Study: Alcohol does not have any health benefits
Large study casts doubt on the health benefits of alcohol. It might be necessary to cut alcohol completely to lower risk of heart disease.
You may have heard that one alcoholic drink a day is good for you as it can stave off heart disease and help you to live longer.
But not all scientists agree. And now, a large genetic study has thrown a wet blanket over the situation.
Their advice is that everyone should lower their alcohol intake to zero, if they want to reduce the risk of developing heart disease. This also applies to moderate drinkers.
"I was surprised. I actually thought that a glass of wine a day somehow had beneficial effects. But I don’t think that anymore," says Lasse Folkersen, a postdoc with the Institute for Systems Biology at the Technical University of Denmark.
Modern genetic engineering reveals the effects of alcohol
Folkersen is one of many the scientists involved with a large study, which analysed the alcohol habits, genes, and disease history of 261,991 Europeans.
The researchers took advantage of their knowledge of a particular variant of the gene ADH1B, which produces an acute oversensitivity to ethanol (alcohol) and helps the carriers of this genetic variant to drink less.
A small number of study participants carried this 'reduced alcohol variant', and this group had a 10 per cent reduced risk of developing heart disease and a 17 per cent reduced risk of blood clots than those with the regular gene.
Folkersen and colleagues also looked at people who drank relatively little--less than seven drinks per week--and they observed the same trend. It seemed that even in this group of light drinkers, the risk of heart diseases could be further reduced if they cut down on their already modest alcohol intake.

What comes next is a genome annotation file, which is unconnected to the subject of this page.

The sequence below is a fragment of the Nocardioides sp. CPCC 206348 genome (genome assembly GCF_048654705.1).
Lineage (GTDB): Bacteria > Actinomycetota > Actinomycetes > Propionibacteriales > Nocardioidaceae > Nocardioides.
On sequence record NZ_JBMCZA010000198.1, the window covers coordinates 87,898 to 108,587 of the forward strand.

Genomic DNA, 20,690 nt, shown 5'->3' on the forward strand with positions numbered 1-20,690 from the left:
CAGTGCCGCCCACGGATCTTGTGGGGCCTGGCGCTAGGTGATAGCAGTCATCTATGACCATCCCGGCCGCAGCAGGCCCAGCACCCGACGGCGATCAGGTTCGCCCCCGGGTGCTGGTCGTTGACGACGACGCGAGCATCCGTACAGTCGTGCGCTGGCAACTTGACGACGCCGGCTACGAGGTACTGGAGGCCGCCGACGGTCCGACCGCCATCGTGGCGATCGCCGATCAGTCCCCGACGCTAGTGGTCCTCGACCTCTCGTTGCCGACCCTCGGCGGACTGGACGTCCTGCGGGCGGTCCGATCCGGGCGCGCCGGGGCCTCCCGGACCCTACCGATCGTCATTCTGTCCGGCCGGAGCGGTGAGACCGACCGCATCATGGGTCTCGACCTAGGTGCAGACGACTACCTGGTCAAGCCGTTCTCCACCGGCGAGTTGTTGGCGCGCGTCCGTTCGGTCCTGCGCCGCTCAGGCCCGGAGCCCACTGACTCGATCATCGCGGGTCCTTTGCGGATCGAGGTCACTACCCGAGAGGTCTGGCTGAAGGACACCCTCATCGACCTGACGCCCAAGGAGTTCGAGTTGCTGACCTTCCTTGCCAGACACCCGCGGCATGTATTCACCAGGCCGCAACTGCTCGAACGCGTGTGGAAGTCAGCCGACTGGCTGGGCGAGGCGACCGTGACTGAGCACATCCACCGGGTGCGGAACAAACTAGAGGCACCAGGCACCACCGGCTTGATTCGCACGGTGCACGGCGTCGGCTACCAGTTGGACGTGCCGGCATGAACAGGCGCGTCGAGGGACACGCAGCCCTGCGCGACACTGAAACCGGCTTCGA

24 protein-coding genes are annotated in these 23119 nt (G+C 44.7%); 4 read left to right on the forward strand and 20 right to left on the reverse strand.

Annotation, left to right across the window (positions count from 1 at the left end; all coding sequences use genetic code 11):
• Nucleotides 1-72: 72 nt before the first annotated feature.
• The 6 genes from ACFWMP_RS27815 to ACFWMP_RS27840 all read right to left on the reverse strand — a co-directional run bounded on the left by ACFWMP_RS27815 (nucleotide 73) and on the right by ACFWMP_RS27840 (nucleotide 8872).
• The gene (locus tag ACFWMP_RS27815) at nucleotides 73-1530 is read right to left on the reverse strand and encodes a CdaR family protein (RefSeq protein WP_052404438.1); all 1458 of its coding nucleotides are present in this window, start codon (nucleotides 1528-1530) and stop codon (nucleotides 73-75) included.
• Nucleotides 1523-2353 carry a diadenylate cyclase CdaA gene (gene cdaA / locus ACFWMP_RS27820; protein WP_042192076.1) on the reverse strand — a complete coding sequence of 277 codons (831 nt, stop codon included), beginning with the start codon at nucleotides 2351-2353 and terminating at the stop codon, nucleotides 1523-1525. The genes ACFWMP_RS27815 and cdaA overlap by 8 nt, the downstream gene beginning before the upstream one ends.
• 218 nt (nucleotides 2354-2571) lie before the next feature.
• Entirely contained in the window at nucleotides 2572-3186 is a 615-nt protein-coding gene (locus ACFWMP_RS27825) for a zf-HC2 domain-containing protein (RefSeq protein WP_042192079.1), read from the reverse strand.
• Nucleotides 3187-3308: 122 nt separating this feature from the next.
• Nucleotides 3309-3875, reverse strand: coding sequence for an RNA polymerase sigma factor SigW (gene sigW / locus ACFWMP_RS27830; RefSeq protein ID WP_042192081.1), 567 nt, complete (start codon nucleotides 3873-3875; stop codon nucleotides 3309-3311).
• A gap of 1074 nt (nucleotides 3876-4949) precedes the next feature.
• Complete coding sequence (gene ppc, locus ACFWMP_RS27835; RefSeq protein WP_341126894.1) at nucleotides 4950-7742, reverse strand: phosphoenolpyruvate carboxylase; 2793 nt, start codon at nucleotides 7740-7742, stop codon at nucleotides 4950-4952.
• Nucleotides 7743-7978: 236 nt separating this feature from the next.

The study is supported by the Tryg Foundation and was published in July 2014 in the scientific journal British Medical Journal.
Alcohol's effect is disputed
The results completely contradict a common interpretation of previous population studies, which examined the relationship between alcohol intake and cardiovascular disease.
"Many studies have shown that the relationship was U- or J-shaped. That means that the risk decreased if you drank moderately compared to if you drank nothing at all, and then increased again [if you drank a lot],” says Allan Linneberg, a clinical professor at Copenhagen University Hospital, Denmark. He is the head of section for Research for Prevention and Health, which provided data for the new study.
“How to interpret this relationship has been discussed a lot. Some have interpreted it in such a way as to suggest that one drink a day protects against heart disease when compared with those who don’t drink at all," says Linneberg.
But despite a clear correlation between moderate alcohol intake and a reduced risk of heart disease, it is not certain whether the underlying cause was indeed alcohol. Rather, it could be some other trait shared by the moderate drinkers.
Alcohol myths set to fall?
The surprising conclusions not only question whether moderate alcohol consumption actually protects us against heart disease, it also questions the previously supposed links between moderate alcohol intake and a myriad of other diseases, including dementia, diabetes, obesity and asthma.
"I’m a little sceptical that a drug could have a positive effect on so many different diseases. It would be hard to explain from a biological point of view," says Linneberg.
Linneberg is now using the same methods as Folkersen to identify precisely how alcohol could affect asthma and other allergies. His hypothesis is that alcohol increases the risk of asthma and allergy outbreaks.
"We know that many people have allergic reactions when they drink alcohol. They get an itchy nose, a skin rash, they sneeze, and some even develop a little asthma,” says Linneberg. “We think that alcohol might trigger an allergic reaction in the immune system.”
Translated by: Catherine Jex
- Association between alcohol and cardiovascular disease: Mendelian randomisation analysis based on individual participant data, BMJ 2014; 349, doi: http://dx.doi.org/10.1136/bmj.g4164
- Alcohol—a universal preventive agent? A critical analysis, Addiction, 2013 Dec;108(12):2051-7., doi: 10.1111/add.12104